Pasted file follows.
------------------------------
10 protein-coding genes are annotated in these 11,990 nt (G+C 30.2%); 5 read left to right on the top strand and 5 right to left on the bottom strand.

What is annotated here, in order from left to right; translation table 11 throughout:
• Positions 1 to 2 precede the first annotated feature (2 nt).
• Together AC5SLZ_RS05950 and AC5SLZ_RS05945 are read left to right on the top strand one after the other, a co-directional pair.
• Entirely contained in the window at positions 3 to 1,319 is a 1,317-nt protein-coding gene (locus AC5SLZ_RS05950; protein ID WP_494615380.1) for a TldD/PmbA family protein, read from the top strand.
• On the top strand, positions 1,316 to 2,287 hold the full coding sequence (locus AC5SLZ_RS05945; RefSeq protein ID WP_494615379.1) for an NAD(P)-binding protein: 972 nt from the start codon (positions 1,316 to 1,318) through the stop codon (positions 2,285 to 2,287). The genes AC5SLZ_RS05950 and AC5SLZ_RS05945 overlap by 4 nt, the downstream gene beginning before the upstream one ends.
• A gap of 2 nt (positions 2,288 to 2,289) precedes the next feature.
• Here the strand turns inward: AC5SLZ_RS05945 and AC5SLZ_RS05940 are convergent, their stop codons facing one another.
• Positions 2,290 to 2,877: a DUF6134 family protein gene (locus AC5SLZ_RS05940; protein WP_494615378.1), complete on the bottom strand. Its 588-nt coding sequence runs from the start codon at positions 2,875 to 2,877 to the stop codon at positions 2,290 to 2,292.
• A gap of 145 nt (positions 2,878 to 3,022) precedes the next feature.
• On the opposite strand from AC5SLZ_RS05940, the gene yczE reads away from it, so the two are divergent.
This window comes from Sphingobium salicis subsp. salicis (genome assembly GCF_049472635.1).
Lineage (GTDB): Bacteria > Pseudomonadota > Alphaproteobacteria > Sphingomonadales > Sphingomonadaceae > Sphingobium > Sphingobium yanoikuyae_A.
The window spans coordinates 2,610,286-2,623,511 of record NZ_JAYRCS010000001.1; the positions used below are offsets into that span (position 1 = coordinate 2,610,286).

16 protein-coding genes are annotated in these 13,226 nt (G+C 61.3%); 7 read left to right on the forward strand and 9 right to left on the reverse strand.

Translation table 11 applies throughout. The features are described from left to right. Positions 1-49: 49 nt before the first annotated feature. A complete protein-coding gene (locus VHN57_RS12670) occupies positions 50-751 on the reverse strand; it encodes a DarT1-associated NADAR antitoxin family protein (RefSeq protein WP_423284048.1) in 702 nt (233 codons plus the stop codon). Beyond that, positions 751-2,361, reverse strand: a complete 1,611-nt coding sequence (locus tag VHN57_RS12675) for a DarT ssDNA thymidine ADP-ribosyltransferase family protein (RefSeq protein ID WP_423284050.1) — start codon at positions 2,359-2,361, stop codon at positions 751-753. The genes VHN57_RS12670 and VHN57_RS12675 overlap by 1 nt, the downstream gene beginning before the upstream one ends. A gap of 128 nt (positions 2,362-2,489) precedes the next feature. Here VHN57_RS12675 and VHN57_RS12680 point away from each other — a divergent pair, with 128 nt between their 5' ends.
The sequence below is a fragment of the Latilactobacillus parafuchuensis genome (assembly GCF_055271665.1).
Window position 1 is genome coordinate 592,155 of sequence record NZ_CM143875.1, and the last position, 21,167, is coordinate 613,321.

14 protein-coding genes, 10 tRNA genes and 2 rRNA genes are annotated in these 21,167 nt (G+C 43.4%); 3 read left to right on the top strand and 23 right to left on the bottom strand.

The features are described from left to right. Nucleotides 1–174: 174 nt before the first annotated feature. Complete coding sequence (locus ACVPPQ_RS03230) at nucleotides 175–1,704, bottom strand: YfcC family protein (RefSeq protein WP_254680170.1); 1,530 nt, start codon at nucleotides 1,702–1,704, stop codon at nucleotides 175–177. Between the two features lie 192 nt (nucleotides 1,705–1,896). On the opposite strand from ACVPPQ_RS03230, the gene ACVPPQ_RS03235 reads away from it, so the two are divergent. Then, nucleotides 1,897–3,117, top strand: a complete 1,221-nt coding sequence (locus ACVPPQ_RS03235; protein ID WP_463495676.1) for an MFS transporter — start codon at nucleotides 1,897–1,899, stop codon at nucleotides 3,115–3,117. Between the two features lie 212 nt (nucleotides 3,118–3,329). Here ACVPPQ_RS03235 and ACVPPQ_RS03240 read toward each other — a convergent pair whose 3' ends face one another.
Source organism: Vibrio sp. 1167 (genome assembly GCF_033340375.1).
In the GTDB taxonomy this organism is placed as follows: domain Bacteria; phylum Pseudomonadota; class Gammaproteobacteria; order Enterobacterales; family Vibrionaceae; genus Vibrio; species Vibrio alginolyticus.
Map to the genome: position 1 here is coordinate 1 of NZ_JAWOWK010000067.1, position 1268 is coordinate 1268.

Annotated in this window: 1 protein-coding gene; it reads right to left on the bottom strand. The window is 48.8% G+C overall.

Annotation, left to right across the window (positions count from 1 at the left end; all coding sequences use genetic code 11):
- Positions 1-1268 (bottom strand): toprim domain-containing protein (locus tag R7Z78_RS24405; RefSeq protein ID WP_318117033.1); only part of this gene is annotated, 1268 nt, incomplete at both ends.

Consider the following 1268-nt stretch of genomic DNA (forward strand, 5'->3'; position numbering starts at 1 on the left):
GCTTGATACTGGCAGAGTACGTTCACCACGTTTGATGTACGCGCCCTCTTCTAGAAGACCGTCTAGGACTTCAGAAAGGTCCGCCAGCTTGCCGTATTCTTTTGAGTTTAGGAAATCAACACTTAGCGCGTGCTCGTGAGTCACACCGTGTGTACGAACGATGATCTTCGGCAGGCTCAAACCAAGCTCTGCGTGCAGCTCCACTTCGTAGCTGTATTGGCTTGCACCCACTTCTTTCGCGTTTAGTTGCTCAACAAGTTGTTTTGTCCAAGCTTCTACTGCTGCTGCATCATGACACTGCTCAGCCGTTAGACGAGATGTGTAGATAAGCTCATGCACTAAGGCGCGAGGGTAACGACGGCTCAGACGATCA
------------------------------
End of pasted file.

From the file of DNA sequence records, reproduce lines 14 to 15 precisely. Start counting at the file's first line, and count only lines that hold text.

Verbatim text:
The window spans coordinates 2,610,286-2,623,511 of record NZ_JAYRCS010000001.1; the positions used below are offsets into that span (position 1 = coordinate 2,610,286).

16 protein-coding genes are annotated in these 13,226 nt (G+C 61.3%); 7 read left to right on the forward strand and 9 right to left on the reverse strand.